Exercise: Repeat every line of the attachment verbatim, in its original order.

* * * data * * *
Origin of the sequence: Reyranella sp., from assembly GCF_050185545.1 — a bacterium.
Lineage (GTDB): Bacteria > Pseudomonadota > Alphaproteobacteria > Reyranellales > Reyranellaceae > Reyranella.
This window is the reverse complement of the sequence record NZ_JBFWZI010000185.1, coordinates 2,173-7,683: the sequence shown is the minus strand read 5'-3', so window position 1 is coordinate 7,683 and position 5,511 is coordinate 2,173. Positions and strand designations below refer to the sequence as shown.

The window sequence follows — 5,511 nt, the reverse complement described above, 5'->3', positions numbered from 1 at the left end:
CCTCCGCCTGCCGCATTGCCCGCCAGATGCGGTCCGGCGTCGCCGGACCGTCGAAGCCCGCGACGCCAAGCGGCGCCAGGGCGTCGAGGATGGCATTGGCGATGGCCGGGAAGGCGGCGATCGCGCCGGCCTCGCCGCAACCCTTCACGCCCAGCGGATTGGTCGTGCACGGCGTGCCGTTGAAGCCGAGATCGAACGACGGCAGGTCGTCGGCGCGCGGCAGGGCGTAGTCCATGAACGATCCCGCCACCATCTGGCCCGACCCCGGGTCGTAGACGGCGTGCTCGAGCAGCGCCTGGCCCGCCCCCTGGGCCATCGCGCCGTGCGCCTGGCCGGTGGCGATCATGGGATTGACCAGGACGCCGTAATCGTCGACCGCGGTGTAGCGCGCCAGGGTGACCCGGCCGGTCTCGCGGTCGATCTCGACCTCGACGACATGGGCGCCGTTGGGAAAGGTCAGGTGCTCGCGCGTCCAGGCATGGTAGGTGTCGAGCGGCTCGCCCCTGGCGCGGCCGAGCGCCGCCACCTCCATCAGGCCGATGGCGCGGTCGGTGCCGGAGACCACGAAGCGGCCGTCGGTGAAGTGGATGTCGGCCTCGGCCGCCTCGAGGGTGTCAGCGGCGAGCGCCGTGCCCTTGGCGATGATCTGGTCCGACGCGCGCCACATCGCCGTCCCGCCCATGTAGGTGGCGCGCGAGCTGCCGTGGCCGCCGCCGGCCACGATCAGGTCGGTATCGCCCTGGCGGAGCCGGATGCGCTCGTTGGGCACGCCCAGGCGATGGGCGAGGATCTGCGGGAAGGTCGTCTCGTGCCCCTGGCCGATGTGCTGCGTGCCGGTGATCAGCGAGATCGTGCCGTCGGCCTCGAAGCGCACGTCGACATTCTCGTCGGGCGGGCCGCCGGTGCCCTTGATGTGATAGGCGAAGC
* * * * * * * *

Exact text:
Origin of the sequence: Reyranella sp., from assembly GCF_050185545.1 — a bacterium.
Lineage (GTDB): Bacteria > Pseudomonadota > Alphaproteobacteria > Reyranellales > Reyranellaceae > Reyranella.
This window is the reverse complement of the sequence record NZ_JBFWZI010000185.1, coordinates 2,173-7,683: the sequence shown is the minus strand read 5'-3', so window position 1 is coordinate 7,683 and position 5,511 is coordinate 2,173. Positions and strand designations below refer to the sequence as shown.

The window sequence follows — 5,511 nt, the reverse complement described above, 5'->3', positions numbered from 1 at the left end:
CCTCCGCCTGCCGCATTGCCCGCCAGATGCGGTCCGGCGTCGCCGGACCGTCGAAGCCCGCGACGCCAAGCGGCGCCAGGGCGTCGAGGATGGCATTGGCGATGGCCGGGAAGGCGGCGATCGCGCCGGCCTCGCCGCAACCCTTCACGCCCAGCGGATTGGTCGTGCACGGCGTGCCGTTGAAGCCGAGATCGAACGACGGCAGGTCGTCGGCGCGCGGCAGGGCGTAGTCCATGAACGATCCCGCCACCATCTGGCCCGACCCCGGGTCGTAGACGGCGTGCTCGAGCAGCGCCTGGCCCGCCCCCTGGGCCATCGCGCCGTGCGCCTGGCCGGTGGCGATCATGGGATTGACCAGGACGCCGTAATCGTCGACCGCGGTGTAGCGCGCCAGGGTGACCCGGCCGGTCTCGCGGTCGATCTCGACCTCGACGACATGGGCGCCGTTGGGAAAGGTCAGGTGCTCGCGCGTCCAGGCATGGTAGGTGTCGAGCGGCTCGCCCCTGGCGCGGCCGAGCGCCGCCACCTCCATCAGGCCGATGGCGCGGTCGGTGCCGGAGACCACGAAGCGGCCGTCGGTGAAGTGGATGTCGGCCTCGGCCGCCTCGAGGGTGTCAGCGGCGAGCGCCGTGCCCTTGGCGATGATCTGGTCCGACGCGCGCCACATCGCCGTCCCGCCCATGTAGGTGGCGCGCGAGCTGCCGTGGCCGCCGCCGGCCACGATCAGGTCGGTATCGCCCTGGCGGAGCCGGATGCGCTCGTTGGGCACGCCCAGGCGATGGGCGAGGATCTGCGGGAAGGTCGTCTCGTGCCCCTGGCCGATGTGCTGCGTGCCGGTGATCAGCGAGATCGTGCCGTCGGCCTCGAAGCGCACGTCGACATTCTCGTCGGGCGGGCCGCCGGTGCCCTTGATGTGATAGGCGAAGC